Posted on 24 June 2011
Our starting point was the idea that the Mystery Plays were originally entertainments written by the people, for the people. Their themes were those that anyone in the audience would be already familiar, and were often grand in their narrative aspiration. As a result, our plays juxtaposed traditional stories (such as a new interpretation of the “flood” play) with responses to the issues within our present day culture (sensitively dealt with by our students in the “superinjunction” play). Set in five partially-staged tableaux, the New York Mystery Plays mixed historical approaches to music with modern, creative realisations and digital imaging. Instead working from the assumption that the past is a historical artefact , we adopted present day working methods to discover new musical material within our medieval sources.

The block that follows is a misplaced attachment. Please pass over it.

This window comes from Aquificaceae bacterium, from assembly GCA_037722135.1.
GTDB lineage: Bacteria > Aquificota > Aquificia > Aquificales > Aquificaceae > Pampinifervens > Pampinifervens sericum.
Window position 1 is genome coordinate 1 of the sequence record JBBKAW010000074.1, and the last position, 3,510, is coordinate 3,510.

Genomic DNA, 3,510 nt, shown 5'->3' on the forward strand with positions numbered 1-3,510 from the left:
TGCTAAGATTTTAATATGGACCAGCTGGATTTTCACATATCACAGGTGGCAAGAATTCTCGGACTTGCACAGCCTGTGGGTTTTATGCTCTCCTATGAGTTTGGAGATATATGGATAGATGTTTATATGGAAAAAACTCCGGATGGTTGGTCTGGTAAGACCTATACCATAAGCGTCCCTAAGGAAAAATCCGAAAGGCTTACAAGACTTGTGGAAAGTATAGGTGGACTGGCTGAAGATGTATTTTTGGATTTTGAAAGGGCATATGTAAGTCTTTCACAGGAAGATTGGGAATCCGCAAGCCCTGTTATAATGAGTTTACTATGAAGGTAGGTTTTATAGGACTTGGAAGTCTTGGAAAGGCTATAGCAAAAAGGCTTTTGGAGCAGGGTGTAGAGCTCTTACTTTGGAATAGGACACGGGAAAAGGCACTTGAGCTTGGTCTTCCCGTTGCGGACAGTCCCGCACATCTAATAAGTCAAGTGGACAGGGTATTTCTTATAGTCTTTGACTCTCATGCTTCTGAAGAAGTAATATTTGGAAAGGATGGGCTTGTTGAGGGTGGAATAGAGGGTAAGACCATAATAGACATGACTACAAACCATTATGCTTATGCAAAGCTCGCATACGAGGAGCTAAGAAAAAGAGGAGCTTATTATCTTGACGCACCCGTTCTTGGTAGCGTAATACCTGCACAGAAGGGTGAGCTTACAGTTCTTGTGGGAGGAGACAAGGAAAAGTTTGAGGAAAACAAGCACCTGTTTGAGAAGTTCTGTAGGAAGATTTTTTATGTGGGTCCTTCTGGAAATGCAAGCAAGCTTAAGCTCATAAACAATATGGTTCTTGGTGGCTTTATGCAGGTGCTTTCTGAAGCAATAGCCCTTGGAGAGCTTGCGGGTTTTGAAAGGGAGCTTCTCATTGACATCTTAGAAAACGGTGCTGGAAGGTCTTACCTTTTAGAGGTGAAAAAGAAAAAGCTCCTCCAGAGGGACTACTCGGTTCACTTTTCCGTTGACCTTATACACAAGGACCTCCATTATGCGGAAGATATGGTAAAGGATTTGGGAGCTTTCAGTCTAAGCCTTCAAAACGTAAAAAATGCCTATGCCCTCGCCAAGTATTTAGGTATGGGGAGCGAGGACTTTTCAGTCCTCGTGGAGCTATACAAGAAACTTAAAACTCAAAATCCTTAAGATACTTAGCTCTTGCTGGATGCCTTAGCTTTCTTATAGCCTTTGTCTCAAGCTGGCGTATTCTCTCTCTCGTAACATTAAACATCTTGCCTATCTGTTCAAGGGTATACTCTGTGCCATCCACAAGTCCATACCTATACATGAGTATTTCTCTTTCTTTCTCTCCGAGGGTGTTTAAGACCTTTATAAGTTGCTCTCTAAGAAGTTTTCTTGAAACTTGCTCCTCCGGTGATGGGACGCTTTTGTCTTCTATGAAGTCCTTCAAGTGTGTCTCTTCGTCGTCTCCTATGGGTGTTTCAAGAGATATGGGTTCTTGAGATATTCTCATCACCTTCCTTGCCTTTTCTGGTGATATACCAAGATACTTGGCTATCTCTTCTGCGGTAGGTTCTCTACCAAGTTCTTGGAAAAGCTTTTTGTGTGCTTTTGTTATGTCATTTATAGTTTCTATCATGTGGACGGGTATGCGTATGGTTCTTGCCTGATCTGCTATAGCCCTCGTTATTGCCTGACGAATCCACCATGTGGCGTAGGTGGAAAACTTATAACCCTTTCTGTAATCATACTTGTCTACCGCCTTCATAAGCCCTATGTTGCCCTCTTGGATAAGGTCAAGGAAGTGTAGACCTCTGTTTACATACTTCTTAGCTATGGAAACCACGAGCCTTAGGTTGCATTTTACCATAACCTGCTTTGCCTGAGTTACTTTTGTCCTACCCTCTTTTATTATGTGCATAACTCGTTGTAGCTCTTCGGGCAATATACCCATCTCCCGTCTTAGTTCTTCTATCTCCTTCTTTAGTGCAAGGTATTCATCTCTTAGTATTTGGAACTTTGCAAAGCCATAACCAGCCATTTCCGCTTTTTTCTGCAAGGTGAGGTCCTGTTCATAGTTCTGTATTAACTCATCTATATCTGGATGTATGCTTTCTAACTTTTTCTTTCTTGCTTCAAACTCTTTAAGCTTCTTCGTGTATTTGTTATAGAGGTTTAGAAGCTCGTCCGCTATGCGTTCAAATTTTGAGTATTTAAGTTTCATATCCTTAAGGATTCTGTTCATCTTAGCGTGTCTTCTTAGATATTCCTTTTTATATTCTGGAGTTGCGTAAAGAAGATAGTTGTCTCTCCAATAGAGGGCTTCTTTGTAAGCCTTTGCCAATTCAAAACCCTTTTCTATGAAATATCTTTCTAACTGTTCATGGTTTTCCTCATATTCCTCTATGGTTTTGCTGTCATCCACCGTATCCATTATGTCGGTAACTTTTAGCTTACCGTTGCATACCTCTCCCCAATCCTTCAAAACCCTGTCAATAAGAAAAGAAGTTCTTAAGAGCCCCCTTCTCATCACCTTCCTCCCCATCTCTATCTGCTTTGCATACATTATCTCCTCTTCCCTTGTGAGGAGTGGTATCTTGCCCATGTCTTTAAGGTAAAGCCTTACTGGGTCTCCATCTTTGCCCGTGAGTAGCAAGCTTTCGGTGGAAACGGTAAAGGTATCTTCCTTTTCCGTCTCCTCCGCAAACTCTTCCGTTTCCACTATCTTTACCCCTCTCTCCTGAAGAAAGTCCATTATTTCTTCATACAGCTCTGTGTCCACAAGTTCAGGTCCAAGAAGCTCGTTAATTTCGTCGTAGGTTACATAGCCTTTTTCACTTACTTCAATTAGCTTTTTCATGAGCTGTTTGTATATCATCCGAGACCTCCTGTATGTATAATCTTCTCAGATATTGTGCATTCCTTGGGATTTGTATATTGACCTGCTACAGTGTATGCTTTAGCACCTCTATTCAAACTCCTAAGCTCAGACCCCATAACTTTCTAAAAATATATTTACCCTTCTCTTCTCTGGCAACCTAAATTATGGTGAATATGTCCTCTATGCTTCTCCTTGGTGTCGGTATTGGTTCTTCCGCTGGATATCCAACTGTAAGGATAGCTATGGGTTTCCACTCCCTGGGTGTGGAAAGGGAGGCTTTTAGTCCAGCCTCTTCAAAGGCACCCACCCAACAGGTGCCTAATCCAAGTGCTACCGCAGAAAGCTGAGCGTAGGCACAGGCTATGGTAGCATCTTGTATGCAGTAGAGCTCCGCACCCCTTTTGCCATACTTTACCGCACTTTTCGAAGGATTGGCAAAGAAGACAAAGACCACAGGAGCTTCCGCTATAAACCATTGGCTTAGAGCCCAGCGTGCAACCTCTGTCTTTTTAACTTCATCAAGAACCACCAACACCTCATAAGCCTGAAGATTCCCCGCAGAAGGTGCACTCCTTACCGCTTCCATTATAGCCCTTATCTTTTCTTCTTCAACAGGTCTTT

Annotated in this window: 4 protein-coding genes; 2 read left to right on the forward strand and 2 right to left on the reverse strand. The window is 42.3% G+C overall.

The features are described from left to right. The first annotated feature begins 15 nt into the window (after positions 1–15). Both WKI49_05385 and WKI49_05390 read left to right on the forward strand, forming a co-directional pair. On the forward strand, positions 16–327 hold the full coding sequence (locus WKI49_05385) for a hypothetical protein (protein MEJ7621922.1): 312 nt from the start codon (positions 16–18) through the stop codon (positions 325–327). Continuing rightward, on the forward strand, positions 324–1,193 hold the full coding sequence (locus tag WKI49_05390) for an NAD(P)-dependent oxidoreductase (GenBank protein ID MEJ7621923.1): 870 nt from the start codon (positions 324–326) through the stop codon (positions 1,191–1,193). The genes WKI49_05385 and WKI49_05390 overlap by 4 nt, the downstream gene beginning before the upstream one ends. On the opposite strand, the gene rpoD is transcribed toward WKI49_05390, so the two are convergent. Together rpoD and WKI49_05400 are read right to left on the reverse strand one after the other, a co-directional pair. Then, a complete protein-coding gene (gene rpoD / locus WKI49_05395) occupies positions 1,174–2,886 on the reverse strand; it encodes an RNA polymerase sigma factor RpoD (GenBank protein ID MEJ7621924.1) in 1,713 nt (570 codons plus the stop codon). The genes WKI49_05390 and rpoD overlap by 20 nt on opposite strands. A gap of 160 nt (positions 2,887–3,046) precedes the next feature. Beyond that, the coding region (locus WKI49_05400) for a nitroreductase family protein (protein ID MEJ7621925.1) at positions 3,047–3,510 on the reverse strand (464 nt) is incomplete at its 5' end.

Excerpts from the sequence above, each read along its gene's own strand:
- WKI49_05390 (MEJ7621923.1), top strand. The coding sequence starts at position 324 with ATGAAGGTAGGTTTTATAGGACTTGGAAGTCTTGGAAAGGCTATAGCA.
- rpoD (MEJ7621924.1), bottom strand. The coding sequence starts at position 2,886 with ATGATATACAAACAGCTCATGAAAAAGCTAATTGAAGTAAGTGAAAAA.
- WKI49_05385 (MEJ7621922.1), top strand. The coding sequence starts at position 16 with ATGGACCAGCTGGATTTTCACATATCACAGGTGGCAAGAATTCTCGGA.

Extracts from New York Mystery Plays
Performed at the National Centre for Early Music
Created by Students from The Department of Music, University of York
Directed by Ambrose Field
17th June 2011